The civil case against Stubblefield remains. That’s on hold for now, however, pending the criminal case against the professor, in which she faces charges of aggravated sexual assault. She and the Roes are expected to appear in court this week for a hearing to determine whether or not John Roe needs further testing to determine his ability to offer consent, The Star-Ledger first reported.
Stubblefield could not immediately be reached for comment. Her lawyer, James Patton, did not respond to a request for comment. Patton told The Star-Ledger that because John Roe is not a minor, the case will center on his ability to offer consent, which Stubblefield contends he gave.
While many questions in the case remain to be answered, it’s already caught the attention of disability studies scholars and advocates.
Michael Bérubé, professor of English at Pennsylvania State University, has written extensively about disability studies, and about the fact that his son has Down syndrome. He said the Stubblefield case would renew the debate about facilitated communication – something Bérubé says works -- drawing out its detractors.
“No doubt this will be yet another opportunity for people to claim that [the method] is a fraud,” he said. “I understand the basis for skepticism but have seen it at work with people who cannot possibly be being manipulated," including the nonverbal son of a colleague, who is now attending college.
A discussion on the Disability Rights Education and Defense Fund’s Facebook page started by a Stubblefield supporter, for example, has evolved into a discussion about the merits and criticisms of facilitated communication.
One of the participants in that discussion, Jason C. Travers, an assistant professor of student development at the University of Massachusetts at Amherst, has studied autism spectrum disorders and assistive technology. In an email, he said the Stubblefield case "demonstrates the potential for catastrophic harm associated with [facilitated communication, which was] long ago debunked by numerous well-designed empirical research studies." He called it "a manifestation of the well-known and understood ideomotor effect (the phenomenon responsible for the Ouija board effect)."
Travers said even facilitators "usually do not realize they are authoring the messages, but every credible study indicates that they are," and that Stubblefield herself may have been "duped" by the method.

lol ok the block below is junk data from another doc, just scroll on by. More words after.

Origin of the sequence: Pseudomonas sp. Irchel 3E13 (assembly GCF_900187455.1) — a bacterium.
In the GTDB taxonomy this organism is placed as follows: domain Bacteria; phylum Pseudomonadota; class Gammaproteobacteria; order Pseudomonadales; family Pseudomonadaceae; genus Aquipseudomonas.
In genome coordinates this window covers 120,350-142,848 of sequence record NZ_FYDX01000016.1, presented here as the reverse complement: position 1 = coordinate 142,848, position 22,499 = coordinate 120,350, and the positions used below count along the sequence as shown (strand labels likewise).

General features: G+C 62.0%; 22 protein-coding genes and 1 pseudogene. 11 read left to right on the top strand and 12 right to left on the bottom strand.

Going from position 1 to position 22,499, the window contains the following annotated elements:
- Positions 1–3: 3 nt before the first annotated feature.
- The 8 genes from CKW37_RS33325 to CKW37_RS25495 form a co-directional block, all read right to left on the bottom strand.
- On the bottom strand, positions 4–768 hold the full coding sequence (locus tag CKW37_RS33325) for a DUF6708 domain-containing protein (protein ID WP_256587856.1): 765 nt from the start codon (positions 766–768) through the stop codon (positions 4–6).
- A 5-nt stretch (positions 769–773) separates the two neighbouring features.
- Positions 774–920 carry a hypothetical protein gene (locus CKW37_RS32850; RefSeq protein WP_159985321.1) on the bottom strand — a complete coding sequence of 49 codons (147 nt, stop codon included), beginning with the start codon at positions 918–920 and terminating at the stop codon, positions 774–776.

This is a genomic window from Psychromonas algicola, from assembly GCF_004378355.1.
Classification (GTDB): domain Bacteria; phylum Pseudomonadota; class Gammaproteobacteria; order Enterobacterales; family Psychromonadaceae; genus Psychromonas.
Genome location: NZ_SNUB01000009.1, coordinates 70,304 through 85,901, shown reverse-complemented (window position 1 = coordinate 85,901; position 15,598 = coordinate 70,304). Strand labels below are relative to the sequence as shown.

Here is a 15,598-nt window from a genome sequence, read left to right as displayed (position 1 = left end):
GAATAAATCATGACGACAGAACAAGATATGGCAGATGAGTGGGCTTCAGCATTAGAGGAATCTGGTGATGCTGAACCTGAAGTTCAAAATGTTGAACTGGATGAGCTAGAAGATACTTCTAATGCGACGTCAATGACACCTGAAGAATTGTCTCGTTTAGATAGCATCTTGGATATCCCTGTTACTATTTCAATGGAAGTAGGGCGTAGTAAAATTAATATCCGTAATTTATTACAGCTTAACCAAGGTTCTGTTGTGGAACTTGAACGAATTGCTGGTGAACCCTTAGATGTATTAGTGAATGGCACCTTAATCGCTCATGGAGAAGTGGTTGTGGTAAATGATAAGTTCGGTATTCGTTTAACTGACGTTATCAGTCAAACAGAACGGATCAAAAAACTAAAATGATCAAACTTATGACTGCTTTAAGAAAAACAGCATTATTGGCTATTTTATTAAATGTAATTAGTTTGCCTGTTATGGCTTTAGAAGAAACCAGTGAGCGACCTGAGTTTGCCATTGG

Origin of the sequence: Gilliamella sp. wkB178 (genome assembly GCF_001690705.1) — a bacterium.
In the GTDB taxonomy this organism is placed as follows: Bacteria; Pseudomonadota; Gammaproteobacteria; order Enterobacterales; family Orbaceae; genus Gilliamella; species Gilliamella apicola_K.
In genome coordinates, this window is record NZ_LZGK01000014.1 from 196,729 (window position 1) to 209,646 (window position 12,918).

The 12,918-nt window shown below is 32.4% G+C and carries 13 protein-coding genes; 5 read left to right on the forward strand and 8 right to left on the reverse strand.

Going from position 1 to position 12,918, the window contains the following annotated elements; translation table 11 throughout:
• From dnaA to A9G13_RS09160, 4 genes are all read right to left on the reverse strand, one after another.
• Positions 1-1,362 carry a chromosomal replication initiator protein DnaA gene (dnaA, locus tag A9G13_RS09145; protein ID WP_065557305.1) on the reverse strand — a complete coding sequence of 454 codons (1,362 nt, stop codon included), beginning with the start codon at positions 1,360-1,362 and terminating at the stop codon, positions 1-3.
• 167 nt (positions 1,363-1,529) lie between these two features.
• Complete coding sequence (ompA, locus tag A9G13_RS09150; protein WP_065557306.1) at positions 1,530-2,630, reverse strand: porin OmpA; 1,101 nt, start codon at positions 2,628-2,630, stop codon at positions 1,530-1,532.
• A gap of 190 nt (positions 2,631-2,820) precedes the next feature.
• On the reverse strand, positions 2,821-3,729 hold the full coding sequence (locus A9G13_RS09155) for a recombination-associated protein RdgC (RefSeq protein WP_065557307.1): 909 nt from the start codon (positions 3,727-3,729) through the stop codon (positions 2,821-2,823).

Bérubé said of the case: “[W]hether this man was being manipulated by Stubblefield, I have no idea, and really don't want to speculate.”
The charges of sexual assault add another layer of complexity to the debate, he added.
Tammy Berberi, president of the Society for Disability Studies and associate professor of French at the University of Minnesota at Morris, said she couldn’t offer extensive comment on the case, in part because of conflict of interest issues (the society produces the journal in which Stubblefield and John Roe published). But she said that the society generally advocates empowerment of disabled persons, and that on its face the Stubblefield case seems to raise questions of “agency” and “autonomy.” Berberi pointed to the recent case of a New York man and woman, married and both with developmental disabilities, who fought to share the same bedroom in a group home.
“It’s very similar,” she said of the some of the issues raised.
Andrew Gordon, a professor of movement studies at Teachers College at Columbia University, studies cerebral palsy and rehabilitation. He said via email that cognitive levels of those with cerebral palsy vary widely, and aren't necessarily apparent through communication abilities.
"Certainly there are many individuals with [cerebral palsy] who have very limited communication," he said. "Their cognition can vary tremendously. The cognitive aspect can certainly be perceived as impaired simply by virtue of the lack of, or poor quality, of communication."